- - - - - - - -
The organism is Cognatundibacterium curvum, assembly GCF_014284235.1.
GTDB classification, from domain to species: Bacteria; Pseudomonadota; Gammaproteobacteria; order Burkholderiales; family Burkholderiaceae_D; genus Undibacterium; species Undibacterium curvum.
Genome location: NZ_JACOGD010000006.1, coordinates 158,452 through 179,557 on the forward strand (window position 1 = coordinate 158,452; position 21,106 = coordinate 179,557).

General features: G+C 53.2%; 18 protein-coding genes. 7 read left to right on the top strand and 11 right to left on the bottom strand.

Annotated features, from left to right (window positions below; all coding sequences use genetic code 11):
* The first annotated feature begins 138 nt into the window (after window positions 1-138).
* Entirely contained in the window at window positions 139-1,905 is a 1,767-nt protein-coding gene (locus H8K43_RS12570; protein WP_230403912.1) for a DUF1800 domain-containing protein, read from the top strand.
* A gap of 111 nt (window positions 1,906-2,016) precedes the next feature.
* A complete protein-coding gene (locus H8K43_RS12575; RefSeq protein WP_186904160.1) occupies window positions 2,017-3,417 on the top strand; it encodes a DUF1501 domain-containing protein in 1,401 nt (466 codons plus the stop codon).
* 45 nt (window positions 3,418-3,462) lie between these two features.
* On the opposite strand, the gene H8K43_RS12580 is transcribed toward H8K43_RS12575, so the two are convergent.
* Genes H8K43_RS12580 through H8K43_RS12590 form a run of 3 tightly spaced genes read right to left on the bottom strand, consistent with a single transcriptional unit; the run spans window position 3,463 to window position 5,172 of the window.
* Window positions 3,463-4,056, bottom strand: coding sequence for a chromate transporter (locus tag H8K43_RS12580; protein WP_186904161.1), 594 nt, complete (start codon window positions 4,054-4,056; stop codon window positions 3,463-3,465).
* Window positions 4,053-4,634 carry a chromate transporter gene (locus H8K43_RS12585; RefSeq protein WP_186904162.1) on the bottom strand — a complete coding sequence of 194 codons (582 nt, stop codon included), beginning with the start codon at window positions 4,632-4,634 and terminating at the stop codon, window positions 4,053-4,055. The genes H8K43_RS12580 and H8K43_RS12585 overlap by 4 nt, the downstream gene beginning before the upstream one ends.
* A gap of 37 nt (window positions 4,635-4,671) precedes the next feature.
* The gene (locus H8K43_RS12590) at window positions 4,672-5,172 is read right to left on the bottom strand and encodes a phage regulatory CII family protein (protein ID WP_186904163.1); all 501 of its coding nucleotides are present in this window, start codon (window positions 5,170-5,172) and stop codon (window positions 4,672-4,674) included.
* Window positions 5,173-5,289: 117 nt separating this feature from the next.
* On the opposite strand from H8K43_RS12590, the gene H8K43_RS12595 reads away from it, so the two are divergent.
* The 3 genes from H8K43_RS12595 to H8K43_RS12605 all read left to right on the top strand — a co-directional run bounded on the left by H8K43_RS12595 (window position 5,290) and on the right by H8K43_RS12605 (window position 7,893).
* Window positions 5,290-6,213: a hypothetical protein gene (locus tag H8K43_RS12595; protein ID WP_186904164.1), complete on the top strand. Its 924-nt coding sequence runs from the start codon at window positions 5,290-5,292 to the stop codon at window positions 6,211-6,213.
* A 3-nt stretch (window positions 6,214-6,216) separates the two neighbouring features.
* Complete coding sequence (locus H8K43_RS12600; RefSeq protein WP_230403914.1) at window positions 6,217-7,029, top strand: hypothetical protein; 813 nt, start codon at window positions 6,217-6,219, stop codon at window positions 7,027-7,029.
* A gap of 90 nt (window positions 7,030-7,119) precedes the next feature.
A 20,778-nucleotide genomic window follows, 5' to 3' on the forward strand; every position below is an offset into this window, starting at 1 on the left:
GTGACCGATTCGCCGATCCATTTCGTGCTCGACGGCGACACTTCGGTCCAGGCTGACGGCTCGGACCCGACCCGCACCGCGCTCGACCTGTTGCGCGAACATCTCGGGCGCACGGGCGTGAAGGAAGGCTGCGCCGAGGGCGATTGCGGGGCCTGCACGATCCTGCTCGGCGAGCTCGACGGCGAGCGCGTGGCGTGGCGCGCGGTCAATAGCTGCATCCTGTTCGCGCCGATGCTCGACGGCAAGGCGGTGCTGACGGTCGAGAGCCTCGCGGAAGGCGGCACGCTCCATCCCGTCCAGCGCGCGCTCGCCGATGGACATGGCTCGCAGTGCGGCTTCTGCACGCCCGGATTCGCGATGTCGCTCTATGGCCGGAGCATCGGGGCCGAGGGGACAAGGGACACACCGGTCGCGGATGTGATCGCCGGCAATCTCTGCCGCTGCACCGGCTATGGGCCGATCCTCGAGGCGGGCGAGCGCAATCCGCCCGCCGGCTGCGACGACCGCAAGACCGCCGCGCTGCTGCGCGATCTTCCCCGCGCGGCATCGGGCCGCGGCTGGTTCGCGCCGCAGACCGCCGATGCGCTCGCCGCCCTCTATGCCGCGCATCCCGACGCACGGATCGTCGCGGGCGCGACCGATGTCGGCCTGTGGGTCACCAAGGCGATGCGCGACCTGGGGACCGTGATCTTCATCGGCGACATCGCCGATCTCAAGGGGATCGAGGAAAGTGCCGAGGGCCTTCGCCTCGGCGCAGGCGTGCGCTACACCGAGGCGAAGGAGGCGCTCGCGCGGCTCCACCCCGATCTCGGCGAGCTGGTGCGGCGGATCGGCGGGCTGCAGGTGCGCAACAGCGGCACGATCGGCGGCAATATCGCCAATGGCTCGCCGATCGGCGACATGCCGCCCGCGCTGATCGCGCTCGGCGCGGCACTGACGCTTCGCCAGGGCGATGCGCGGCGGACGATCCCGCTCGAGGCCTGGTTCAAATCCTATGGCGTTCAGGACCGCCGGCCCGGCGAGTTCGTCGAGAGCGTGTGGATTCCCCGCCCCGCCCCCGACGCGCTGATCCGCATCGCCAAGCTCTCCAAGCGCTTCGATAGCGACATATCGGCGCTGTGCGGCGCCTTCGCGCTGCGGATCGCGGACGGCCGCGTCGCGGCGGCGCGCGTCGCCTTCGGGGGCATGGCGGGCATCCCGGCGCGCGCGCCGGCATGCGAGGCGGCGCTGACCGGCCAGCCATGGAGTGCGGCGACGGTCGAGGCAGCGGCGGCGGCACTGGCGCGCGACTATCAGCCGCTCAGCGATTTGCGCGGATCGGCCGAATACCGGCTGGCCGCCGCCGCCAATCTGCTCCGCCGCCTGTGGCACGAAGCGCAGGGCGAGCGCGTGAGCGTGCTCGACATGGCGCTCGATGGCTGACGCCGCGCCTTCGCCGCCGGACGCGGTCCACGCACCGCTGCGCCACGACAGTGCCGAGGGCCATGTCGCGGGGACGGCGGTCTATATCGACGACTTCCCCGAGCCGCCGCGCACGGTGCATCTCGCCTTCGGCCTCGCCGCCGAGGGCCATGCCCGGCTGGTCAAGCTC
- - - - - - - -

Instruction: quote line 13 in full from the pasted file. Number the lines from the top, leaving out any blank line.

* Window positions 3,463-4,056, bottom strand: coding sequence for a chromate transporter (locus tag H8K43_RS12580; protein WP_186904161.1), 594 nt, complete (start codon window positions 4,054-4,056; stop codon window positions 3,463-3,465).